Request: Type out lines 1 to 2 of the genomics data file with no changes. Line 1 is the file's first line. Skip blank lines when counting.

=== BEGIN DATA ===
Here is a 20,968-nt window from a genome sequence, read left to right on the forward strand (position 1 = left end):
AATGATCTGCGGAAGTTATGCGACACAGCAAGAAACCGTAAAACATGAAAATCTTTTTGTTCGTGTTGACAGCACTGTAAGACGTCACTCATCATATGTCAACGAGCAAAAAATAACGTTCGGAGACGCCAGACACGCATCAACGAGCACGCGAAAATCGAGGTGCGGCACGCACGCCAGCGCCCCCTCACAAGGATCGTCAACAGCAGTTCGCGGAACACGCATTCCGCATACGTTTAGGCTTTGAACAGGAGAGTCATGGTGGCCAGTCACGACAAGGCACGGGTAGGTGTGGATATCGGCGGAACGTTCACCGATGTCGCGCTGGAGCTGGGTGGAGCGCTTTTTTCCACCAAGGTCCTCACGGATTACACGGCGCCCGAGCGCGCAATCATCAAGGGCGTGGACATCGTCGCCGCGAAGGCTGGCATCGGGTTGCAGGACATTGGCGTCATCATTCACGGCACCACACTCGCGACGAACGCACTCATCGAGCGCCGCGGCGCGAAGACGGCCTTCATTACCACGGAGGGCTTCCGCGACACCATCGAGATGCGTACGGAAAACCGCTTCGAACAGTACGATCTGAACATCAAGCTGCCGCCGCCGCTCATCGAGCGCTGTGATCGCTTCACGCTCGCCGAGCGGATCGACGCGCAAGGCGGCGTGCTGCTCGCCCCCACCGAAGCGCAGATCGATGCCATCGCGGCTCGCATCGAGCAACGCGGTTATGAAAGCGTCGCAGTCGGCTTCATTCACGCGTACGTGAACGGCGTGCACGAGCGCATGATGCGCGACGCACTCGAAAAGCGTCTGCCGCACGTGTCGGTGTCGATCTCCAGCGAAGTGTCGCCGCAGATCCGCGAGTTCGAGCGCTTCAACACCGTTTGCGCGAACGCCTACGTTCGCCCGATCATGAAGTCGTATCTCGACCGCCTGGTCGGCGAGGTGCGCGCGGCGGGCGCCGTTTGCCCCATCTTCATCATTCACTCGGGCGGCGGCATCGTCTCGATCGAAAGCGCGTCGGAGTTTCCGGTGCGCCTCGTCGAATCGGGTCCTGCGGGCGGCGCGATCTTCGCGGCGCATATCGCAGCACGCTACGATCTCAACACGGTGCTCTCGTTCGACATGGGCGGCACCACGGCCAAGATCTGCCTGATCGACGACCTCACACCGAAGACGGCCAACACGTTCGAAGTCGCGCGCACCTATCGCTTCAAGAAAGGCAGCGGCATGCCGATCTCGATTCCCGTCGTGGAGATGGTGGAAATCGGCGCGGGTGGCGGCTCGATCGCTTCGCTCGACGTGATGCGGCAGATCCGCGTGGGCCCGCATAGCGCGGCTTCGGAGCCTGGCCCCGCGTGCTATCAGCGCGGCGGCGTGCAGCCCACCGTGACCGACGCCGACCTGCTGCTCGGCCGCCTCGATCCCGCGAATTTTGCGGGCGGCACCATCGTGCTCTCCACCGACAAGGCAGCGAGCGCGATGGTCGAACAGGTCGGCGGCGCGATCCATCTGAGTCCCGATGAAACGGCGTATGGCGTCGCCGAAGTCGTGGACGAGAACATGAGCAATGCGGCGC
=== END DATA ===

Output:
Here is a 20,968-nt window from a genome sequence, read left to right on the forward strand (position 1 = left end):
AATGATCTGCGGAAGTTATGCGACACAGCAAGAAACCGTAAAACATGAAAATCTTTTTGTTCGTGTTGACAGCACTGTAAGACGTCACTCATCATATGTCAACGAGCAAAAAATAACGTTCGGAGACGCCAGACACGCATCAACGAGCACGCGAAAATCGAGGTGCGGCACGCACGCCAGCGCCCCCTCACAAGGATCGTCAACAGCAGTTCGCGGAACACGCATTCCGCATACGTTTAGGCTTTGAACAGGAGAGTCATGGTGGCCAGTCACGACAAGGCACGGGTAGGTGTGGATATCGGCGGAACGTTCACCGATGTCGCGCTGGAGCTGGGTGGAGCGCTTTTTTCCACCAAGGTCCTCACGGATTACACGGCGCCCGAGCGCGCAATCATCAAGGGCGTGGACATCGTCGCCGCGAAGGCTGGCATCGGGTTGCAGGACATTGGCGTCATCATTCACGGCACCACACTCGCGACGAACGCACTCATCGAGCGCCGCGGCGCGAAGACGGCCTTCATTACCACGGAGGGCTTCCGCGACACCATCGAGATGCGTACGGAAAACCGCTTCGAACAGTACGATCTGAACATCAAGCTGCCGCCGCCGCTCATCGAGCGCTGTGATCGCTTCACGCTCGCCGAGCGGATCGACGCGCAAGGCGGCGTGCTGCTCGCCCCCACCGAAGCGCAGATCGATGCCATCGCGGCTCGCATCGAGCAACGCGGTTATGAAAGCGTCGCAGTCGGCTTCATTCACGCGTACGTGAACGGCGTGCACGAGCGCATGATGCGCGACGCACTCGAAAAGCGTCTGCCGCACGTGTCGGTGTCGATCTCCAGCGAAGTGTCGCCGCAGATCCGCGAGTTCGAGCGCTTCAACACCGTTTGCGCGAACGCCTACGTTCGCCCGATCATGAAGTCGTATCTCGACCGCCTGGTCGGCGAGGTGCGCGCGGCGGGCGCCGTTTGCCCCATCTTCATCATTCACTCGGGCGGCGGCATCGTCTCGATCGAAAGCGCGTCGGAGTTTCCGGTGCGCCTCGTCGAATCGGGTCCTGCGGGCGGCGCGATCTTCGCGGCGCATATCGCAGCACGCTACGATCTCAACACGGTGCTCTCGTTCGACATGGGCGGCACCACGGCCAAGATCTGCCTGATCGACGACCTCACACCGAAGACGGCCAACACGTTCGAAGTCGCGCGCACCTATCGCTTCAAGAAAGGCAGCGGCATGCCGATCTCGATTCCCGTCGTGGAGATGGTGGAAATCGGCGCGGGTGGCGGCTCGATCGCTTCGCTCGACGTGATGCGGCAGATCCGCGTGGGCCCGCATAGCGCGGCTTCGGAGCCTGGCCCCGCGTGCTATCAGCGCGGCGGCGTGCAGCCCACCGTGACCGACGCCGACCTGCTGCTCGGCCGCCTCGATCCCGCGAATTTTGCGGGCGGCACCATCGTGCTCTCCACCGACAAGGCAGCGAGCGCGATGGTCGAACAGGTCGGCGGCGCGATCCATCTGAGTCCCGATGAAACGGCGTATGGCGTCGCCGAAGTCGTGGACGAGAACATGAGCAATGCGGCGC